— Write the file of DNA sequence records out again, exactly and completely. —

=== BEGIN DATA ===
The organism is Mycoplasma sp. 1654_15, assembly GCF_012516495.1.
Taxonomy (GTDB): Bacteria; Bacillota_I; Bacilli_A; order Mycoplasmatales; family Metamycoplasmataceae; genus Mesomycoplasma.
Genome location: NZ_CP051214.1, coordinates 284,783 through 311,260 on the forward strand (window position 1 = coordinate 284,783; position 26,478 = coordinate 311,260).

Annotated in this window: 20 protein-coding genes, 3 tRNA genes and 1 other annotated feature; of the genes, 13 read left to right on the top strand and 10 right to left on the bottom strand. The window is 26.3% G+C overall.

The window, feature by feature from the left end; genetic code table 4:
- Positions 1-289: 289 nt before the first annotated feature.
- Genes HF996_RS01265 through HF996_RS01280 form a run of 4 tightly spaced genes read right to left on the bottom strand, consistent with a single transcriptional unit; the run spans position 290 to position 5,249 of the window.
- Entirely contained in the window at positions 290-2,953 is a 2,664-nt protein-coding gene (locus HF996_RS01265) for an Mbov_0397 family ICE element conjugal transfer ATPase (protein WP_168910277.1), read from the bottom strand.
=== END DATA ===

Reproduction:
The organism is Mycoplasma sp. 1654_15, assembly GCF_012516495.1.
Taxonomy (GTDB): Bacteria; Bacillota_I; Bacilli_A; order Mycoplasmatales; family Metamycoplasmataceae; genus Mesomycoplasma.
Genome location: NZ_CP051214.1, coordinates 284,783 through 311,260 on the forward strand (window position 1 = coordinate 284,783; position 26,478 = coordinate 311,260).

Annotated in this window: 20 protein-coding genes, 3 tRNA genes and 1 other annotated feature; of the genes, 13 read left to right on the top strand and 10 right to left on the bottom strand. The window is 26.3% G+C overall.

The window, feature by feature from the left end; genetic code table 4:
- Positions 1-289: 289 nt before the first annotated feature.
- Genes HF996_RS01265 through HF996_RS01280 form a run of 4 tightly spaced genes read right to left on the bottom strand, consistent with a single transcriptional unit; the run spans position 290 to position 5,249 of the window.
- Entirely contained in the window at positions 290-2,953 is a 2,664-nt protein-coding gene (locus HF996_RS01265) for an Mbov_0397 family ICE element conjugal transfer ATPase (protein WP_168910277.1), read from the bottom strand.